November 7, 2019

Snippet: AT&T Price-Hikes Existing Customers for a “Bonus” ☍

Sean Hollister for The Verge:

AT&T has a gift for wireless subscribers on many of its old Mobile Share Value data plans: it’s giving them an extra 15GB of “bonus” data — and it’s making them pay an extra $10 a month for that “bonus.”

It’s almost like the company is forcing people to move to a more expensive plan, only AT&T figured out a way to make that not technically true. Instead, it’s worded in a way that suggests the company is providing you with a SURPRISE BENEFIT that costs you money! It is quite literally an offer you can’t refuse.

AT&T has done nonsense like this a few times in the past and it’s just slimy. They want to reduce their massive debt and are nickel and diming their way out of it. It also seems that it’s a way to pressure people into their unlimited plans, which have various caveats and limitations.

While voting with your wallet is always a great option, AT&T does have a very good network. If you are on one of the affected plans, but want to stick with AT&T, downgrade to a cheaper plan (since many have had increases in price and data allotments) or call 611, say you want to cancel, and see what the retentions department can offer.

November 1, 2019

Snippet: Google Buys Fitbit for $2.1 Billion ☍

Chaim Gartenberg for The Verge:

Google has just announced that it’s buying wearable company Fitbit for $2.1 billion. In a blog post announcing the news, Google SVP of devices and services Rick Osterloh said that the Fitbit purchase is “an opportunity to invest even more in Wear OS as well as introduce Made by Google wearable devices into the market.” […]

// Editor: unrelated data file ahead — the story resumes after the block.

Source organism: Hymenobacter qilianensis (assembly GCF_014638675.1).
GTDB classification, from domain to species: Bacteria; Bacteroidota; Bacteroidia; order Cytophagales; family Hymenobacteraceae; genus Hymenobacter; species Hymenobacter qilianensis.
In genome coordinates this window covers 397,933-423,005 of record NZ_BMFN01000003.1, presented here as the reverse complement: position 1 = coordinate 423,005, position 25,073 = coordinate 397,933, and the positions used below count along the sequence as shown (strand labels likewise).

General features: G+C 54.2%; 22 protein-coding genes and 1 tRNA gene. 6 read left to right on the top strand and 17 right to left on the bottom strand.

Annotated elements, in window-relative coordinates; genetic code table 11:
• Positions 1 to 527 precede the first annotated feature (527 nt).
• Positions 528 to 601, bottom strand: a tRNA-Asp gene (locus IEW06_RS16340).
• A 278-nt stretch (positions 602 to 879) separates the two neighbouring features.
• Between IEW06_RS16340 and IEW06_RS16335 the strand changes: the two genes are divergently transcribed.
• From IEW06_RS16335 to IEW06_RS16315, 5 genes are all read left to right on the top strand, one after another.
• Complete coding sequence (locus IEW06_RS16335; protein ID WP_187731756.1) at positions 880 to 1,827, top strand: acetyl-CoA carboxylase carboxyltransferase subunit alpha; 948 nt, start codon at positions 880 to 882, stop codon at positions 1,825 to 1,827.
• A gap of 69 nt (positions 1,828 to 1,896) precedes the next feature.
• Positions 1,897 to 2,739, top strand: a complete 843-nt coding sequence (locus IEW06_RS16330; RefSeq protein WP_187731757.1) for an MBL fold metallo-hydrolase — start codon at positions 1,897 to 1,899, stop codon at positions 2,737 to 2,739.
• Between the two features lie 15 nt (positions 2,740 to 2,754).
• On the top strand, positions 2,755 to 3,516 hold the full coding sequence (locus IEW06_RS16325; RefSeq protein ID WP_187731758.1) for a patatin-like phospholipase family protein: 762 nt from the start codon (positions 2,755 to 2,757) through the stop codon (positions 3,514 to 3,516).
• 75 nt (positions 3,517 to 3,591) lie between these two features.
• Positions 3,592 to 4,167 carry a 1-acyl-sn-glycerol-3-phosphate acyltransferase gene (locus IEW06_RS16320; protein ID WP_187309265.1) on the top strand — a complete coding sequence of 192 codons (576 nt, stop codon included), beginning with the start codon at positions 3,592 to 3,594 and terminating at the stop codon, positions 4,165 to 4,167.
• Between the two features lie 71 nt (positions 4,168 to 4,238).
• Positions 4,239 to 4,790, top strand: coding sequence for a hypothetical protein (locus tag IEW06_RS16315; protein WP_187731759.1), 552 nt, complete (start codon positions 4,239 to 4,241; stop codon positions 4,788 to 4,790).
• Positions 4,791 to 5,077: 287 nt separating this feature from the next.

Under the deal, Fitbit will be joining Google itself. (It’s similar to the current situation with Nest, which is wholly under Google now, compared to when Alphabet had originally acquired the smart home company but left it as a separate division under the corporate structure.)

According to a separate press release issued by Fitbit, the company will still take privacy for heath and fitness data seriously, noting that “Fitbit health and wellness data will not be used for Google ads.”

While the combination makes a lot of sense, I still don’t feel great about it. As Google, Facebook, and Amazon purchase smaller companies to integrate with their products, it’s harder to find things that don’t have a creepy feel to them. Fitbit health and wellness data may not be used for Google ads, but what kinds of data analysis could they still be used for?

I try to look at the industry as a whole, recognize my own bias, but increasingly it’s feeling like many options are Apple or giving up some level of privacy and I’m not sure how I feel about such limited choice.

October 30, 2019

News: Apple Reports Q4 Results

Apple announced financial results for its fiscal 2019 fourth quarter ending September 28, 2019. The Company posted quarterly revenue of $64 billion, an increase of 2 percent from the year-ago quarter, and quarterly earnings per diluted share of $3.03, up 4 percent. International sales accounted for 60 percent of the quarter’s revenue…

October 17, 2019

Snippet: It Is Currently Impossible to Exchange Money for an iPhone ☍

Jason Koebler for Vice (via Nick Heer):